Bleeding in the brain, or hemorrhagic stroke, is a life-threatening situation. It typically occurs when an aneurysm, a bulge in a blood vessel, bursts. Brain cells, starved of blood supply, immediately begin to die. Brain tissue begins to swell in response to the bleeding, which can also kill cells. The brain is unable to regenerate cells once they are destroyed, so brain functions can be lose forever due to bleeding in the brain. But there are treatments for bleeding in the brain. As long as a patient receives prompt medical attention, doctors are often able to minimize the damage and repair the burst vessel.
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Blood Pressure Control
With any bleeding in the brain, doctors will immediately intervene to lower blood pressure, which slows the bleeding. According to the National Stroke Association, high blood pressure is the single most important controllable risk factor for brain hemorrhage, leading to 60 percent of hemorrhagic strokes. Patients will receive IV medications to lower blood pressure and slow the bleeding, and if they are conscious, may be sedated to keep from exerting themselves.
Surgeons are often able to repair a ruptured vessel in the brain. They may do this by attaching a tiny clip onto the neck of a brain aneurysm, cutting off blood flow to the area of the rupture. But surgery isn't an option in all cases. According to the National Institutes of Health, surgeons will determine whether to attempt a repair based on the location and size of the burst vessel, as well as the age and health of the patient.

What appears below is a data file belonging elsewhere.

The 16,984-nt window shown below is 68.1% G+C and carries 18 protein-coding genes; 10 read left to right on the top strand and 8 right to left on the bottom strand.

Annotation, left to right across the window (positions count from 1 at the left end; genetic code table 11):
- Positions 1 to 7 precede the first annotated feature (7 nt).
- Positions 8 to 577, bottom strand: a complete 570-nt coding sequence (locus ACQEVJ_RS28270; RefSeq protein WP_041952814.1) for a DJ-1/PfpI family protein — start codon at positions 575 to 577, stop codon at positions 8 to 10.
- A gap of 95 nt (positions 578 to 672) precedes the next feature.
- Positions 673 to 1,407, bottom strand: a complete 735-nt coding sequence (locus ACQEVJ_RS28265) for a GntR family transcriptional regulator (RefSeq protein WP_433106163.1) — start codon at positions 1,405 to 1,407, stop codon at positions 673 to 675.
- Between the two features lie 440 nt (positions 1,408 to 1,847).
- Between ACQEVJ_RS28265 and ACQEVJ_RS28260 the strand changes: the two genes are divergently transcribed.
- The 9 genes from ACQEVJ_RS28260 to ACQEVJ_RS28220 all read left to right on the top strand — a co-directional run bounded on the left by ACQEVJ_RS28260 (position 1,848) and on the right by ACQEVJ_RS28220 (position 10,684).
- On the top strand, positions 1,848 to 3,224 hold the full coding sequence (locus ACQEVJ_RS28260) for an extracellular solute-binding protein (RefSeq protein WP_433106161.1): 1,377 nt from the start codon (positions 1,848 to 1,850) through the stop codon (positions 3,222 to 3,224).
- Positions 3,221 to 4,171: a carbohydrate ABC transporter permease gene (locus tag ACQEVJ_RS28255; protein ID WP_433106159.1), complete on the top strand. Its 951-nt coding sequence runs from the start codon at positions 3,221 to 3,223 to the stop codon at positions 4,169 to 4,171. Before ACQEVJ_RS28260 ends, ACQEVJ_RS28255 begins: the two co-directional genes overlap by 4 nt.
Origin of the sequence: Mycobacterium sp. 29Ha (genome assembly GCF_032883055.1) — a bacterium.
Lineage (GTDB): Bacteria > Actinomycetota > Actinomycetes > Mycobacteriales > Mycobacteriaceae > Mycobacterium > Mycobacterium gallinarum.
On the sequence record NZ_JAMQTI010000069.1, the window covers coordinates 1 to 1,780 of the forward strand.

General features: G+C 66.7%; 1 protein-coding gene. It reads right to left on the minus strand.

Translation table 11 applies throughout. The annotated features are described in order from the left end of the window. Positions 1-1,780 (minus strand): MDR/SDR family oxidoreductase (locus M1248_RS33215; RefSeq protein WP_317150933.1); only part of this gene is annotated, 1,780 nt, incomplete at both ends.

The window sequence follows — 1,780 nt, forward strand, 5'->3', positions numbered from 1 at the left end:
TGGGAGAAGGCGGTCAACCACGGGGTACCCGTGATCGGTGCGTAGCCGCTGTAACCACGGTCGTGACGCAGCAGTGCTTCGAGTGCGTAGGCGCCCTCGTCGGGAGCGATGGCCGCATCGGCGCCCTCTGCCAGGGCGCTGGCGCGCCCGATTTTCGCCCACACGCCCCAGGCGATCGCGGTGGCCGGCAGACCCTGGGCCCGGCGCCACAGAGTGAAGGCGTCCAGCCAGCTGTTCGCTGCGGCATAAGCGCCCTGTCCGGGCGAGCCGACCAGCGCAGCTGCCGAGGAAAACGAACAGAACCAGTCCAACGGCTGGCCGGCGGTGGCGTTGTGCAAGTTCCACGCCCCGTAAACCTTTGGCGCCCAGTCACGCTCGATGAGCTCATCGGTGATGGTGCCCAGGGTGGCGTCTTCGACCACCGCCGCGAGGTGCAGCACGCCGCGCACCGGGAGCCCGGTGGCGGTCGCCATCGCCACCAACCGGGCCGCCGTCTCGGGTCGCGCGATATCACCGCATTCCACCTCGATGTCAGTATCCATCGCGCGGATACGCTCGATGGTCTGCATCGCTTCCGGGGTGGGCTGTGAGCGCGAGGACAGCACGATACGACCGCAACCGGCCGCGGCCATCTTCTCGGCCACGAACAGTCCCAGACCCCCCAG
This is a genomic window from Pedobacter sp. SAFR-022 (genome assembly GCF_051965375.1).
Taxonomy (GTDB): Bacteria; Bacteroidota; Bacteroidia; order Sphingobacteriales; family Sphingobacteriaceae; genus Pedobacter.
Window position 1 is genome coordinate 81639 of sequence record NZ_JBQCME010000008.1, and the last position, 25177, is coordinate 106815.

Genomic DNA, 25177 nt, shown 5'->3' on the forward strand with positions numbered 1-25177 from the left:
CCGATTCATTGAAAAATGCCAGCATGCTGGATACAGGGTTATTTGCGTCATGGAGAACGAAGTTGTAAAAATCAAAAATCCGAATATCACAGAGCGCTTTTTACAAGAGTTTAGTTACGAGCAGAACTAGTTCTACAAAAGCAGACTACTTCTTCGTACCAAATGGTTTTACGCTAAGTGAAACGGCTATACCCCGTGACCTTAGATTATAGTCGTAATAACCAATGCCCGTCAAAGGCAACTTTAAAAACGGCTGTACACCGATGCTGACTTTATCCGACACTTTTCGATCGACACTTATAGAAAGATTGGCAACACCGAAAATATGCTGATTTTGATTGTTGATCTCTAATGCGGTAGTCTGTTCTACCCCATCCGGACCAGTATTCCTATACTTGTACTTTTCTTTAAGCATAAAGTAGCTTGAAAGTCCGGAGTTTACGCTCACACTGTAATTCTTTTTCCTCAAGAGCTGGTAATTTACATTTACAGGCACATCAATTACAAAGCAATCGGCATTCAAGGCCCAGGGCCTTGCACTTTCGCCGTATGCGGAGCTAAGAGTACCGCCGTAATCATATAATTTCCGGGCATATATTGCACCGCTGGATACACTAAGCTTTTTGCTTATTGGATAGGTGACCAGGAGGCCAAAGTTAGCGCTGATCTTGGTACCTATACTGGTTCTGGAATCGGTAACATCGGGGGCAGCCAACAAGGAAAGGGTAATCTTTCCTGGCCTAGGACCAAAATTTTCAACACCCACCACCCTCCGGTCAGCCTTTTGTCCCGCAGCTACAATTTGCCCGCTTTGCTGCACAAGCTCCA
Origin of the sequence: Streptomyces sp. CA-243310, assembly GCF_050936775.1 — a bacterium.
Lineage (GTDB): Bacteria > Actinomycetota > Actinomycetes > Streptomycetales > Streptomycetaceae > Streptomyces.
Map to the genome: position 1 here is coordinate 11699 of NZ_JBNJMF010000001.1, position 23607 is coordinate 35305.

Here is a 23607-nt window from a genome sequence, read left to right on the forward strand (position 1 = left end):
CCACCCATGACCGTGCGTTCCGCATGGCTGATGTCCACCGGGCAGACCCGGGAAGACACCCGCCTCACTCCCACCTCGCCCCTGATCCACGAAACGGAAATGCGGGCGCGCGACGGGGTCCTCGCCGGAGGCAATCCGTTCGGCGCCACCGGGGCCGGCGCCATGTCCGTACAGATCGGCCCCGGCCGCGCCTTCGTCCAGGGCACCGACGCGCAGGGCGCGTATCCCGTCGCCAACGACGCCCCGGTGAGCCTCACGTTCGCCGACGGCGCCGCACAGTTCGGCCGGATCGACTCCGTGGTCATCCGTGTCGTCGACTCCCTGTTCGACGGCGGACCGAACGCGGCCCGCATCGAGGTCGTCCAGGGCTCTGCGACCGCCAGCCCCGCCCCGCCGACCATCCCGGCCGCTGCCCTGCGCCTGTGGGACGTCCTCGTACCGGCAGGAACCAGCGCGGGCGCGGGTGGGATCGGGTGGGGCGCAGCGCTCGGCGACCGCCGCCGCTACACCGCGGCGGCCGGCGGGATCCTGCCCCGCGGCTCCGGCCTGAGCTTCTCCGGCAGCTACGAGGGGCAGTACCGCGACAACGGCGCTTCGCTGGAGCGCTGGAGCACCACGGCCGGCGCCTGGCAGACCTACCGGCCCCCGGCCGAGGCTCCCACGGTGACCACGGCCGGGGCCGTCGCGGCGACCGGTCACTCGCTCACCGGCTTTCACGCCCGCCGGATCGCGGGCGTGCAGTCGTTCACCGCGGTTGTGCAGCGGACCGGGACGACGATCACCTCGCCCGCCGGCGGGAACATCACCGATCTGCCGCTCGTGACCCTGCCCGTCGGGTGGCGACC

Surgical Removal of Blood Clots
Blood pooling in the brain from a hemorrhagic stroke may form a large clot, called a hematoma, which puts pressure on brain tissue because the skull cannot grow to accommodate the added material. Doctors may choose to operate to remove a hematoma, limiting the damage. Again, location and size of the hematoma play an important role in the decision to operate. The National Institutes of Health notes that hematomas close to the brain stem are often not removed, because of the risks of surgery so close to vital, delicate brain stem structures.
A clear fluid, known as cerebral spinal fluid, or CSF, circulates through a healthy brain and spinal cord providing nutrients and removing wastes from cells. Sometimes, the swelling cause by a hemorrhagic stroke can block the normal flow of CSF, causing a buildup of pressure in part of the brain. This is a potentially life-threatening condition known as hydrocephalus. Doctors may choose to treat hydrocephalus by draining the fluid through an extra-ventricular drain, or EVD. Because an EVD provides a direct pathway from the brain to the outside of the body, it requires meticulous sterile care, and is typically removed as soon as it can be safely taken out. In rare cases, doctors will install a more permanent drainage system, known as a shunt.